Six Degrees of Separation – From The Turn of the Screw to Howard’s End Is on the Landing

Six Degrees of Separation is a meme hosted by Kate over at Books Are My Favourite and Best. It works like this: each month a book is chosen as a starting point and linked to six others to form a chain. A book doesn’t need to be connected to all the titles on the list, only to the one next to it in the chain.

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This month we’re starting with Henry James’ The Turn of the Screw which, given that it’s a ghost story, seems appropriate as we enter Halloween month. Although I was impressed by James’ novel about two apparently possessed young children and their governess it was the film starring Deborah Kerr that scared me witless.

Which leads me to quite possibly the most terrifying piece of fiction I’ve read, Helen Oyeyemi‘s The Icarus Girl in which a little girl has a particularly malicious imaginary friend. Admittedly, I’m a coward but Lesley Glaister, no slouch at putting the frighteners on her readers, described it as ‘the most haunting and disturbing novel I’ve ever read’.

Oyeyemi secured a place at Corpus Christi, Cambridge despite producing her first novel while studying for her A-levels. Not quite so young but still something of a prodigy, Téa Obreht was barely twenty-five when she won what was then the Orange Prize with The Tiger’s Wife, the story of a young woman whose grandfather dies in mysterious circumstances which she feels compelled to investigate.

Sticking with both prize-winners and tigers, Aravind Adfiga’s Man Booker Prize-winning The White Tiger follows a bright young boy from his village to the glitzier parts of Delhi as he chauffeurs his wealthy boss who he decides to murder.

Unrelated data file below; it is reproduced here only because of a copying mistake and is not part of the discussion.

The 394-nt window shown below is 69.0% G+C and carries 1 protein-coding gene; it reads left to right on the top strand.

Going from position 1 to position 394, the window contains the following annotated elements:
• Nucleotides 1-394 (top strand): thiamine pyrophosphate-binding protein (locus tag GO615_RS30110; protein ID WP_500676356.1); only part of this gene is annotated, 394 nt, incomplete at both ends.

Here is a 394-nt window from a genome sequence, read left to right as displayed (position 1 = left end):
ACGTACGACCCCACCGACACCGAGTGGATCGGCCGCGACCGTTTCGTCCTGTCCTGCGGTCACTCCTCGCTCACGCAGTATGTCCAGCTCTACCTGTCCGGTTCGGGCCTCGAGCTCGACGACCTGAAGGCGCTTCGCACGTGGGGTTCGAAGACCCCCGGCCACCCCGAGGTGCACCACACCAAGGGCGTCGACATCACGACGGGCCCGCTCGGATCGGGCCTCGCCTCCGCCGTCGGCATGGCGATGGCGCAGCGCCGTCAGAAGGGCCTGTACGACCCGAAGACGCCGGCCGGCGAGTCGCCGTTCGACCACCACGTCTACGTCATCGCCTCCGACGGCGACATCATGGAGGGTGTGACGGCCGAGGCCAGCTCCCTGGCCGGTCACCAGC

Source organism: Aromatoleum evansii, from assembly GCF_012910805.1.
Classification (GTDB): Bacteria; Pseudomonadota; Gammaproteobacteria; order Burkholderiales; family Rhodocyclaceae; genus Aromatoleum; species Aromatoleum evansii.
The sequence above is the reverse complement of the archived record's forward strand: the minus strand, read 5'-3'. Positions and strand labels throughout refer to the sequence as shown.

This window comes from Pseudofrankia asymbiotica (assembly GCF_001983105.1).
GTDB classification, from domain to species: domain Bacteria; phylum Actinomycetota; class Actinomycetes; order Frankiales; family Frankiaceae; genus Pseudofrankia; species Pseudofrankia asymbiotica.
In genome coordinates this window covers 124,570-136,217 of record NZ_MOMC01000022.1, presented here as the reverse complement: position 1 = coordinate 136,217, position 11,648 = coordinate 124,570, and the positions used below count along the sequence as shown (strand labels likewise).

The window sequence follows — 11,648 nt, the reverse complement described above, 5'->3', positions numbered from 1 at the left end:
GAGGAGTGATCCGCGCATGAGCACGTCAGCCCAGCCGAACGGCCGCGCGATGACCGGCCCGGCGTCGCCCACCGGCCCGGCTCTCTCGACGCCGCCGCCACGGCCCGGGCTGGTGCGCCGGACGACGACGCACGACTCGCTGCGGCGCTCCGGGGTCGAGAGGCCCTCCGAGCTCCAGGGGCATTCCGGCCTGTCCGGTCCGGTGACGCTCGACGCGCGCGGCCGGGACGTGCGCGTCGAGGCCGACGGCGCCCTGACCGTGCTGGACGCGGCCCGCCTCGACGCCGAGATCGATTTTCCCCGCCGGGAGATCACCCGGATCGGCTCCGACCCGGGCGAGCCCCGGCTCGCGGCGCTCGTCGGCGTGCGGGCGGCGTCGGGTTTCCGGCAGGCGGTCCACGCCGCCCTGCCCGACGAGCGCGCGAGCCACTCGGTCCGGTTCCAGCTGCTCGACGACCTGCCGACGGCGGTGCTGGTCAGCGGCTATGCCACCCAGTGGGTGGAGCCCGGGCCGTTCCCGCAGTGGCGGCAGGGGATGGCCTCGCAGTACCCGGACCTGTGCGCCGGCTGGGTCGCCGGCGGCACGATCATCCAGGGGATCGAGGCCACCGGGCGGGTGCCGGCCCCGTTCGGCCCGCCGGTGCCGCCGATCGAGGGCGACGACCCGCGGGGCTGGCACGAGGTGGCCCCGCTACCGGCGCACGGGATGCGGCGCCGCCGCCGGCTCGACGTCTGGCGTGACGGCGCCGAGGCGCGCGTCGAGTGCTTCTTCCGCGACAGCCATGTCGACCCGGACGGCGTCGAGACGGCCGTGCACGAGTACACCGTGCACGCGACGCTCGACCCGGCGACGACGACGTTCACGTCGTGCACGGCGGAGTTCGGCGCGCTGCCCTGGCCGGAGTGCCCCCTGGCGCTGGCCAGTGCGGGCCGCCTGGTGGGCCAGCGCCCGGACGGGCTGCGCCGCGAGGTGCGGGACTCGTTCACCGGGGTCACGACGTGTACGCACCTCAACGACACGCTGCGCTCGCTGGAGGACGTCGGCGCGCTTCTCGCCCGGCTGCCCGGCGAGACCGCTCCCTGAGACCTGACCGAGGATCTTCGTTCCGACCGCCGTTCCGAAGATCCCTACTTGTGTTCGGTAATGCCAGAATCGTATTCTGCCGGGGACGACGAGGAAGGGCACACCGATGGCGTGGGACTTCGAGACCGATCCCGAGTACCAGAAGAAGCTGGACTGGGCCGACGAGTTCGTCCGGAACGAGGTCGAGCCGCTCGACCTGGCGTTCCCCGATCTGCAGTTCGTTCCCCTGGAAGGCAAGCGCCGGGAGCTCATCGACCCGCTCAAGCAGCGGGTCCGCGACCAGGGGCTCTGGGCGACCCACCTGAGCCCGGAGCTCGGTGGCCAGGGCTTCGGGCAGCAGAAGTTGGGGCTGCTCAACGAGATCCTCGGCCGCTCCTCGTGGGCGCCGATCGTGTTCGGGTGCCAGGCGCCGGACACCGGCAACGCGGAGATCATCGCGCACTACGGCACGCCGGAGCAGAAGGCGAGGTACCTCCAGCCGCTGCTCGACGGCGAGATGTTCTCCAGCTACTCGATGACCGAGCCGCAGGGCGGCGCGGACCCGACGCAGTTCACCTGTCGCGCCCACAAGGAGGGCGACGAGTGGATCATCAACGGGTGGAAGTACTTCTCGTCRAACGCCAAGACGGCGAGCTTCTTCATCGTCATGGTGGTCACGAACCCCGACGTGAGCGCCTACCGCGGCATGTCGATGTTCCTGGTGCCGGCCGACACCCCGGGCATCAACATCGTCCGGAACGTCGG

Zadie Smith’s White Teeth was one of those much-hyped debuts it was impossible to ignore back in 2001. Set against the vivid backdrop of multicultural London, Smith’s novel tells the story of one family spanning three generations. It more than lived up to all the brouhaha for me.

Smith’s On Beauty was an homage to E M Forster’s Howard’s End which could be a link in itself but I’m choosing to go with the teeth stuck in the tree outside the eponymous house belonging to the wealthy Wilcox family in this sad story of economic and social division.

My final link is to a book I’ve been meaning to read for quite some time, Susan Hill’s Howard’s End Is on the Landing about the author’s year of reading the books on her shelves rather than buying any new ones. Haven’t we all decided to do that now and again?

This month’s Six Degrees has taken me from a ghost story to a year’s book-buying ban. Part of the fun of this meme is comparing the very different routes other bloggers take from each month’s starting point. If you’re interested, you can follow it on Twitter with the hashtag #6Degrees, check out the links over at Kate’s blog or perhaps even join in.

48 thoughts on “Six Degrees of Separation – From The Turn of the Screw to Howard’s End Is on the Landing”

  1. You and me both re The Innocents and Deborah Kerr! I ought to try The Icarus Girl. I’ve only read one Oyeyemi (White is for Witching) and wasn’t entirely sure about it. I didn’t take to the Obrecht either, but I did love Hill’s gossipy HEIOTL.

    1. I watched the film again not so long ago and it still has the same effect as when I saw it as a teenager! I must get my hands on a copy of the Hill. Somehow it’s slipped through the net.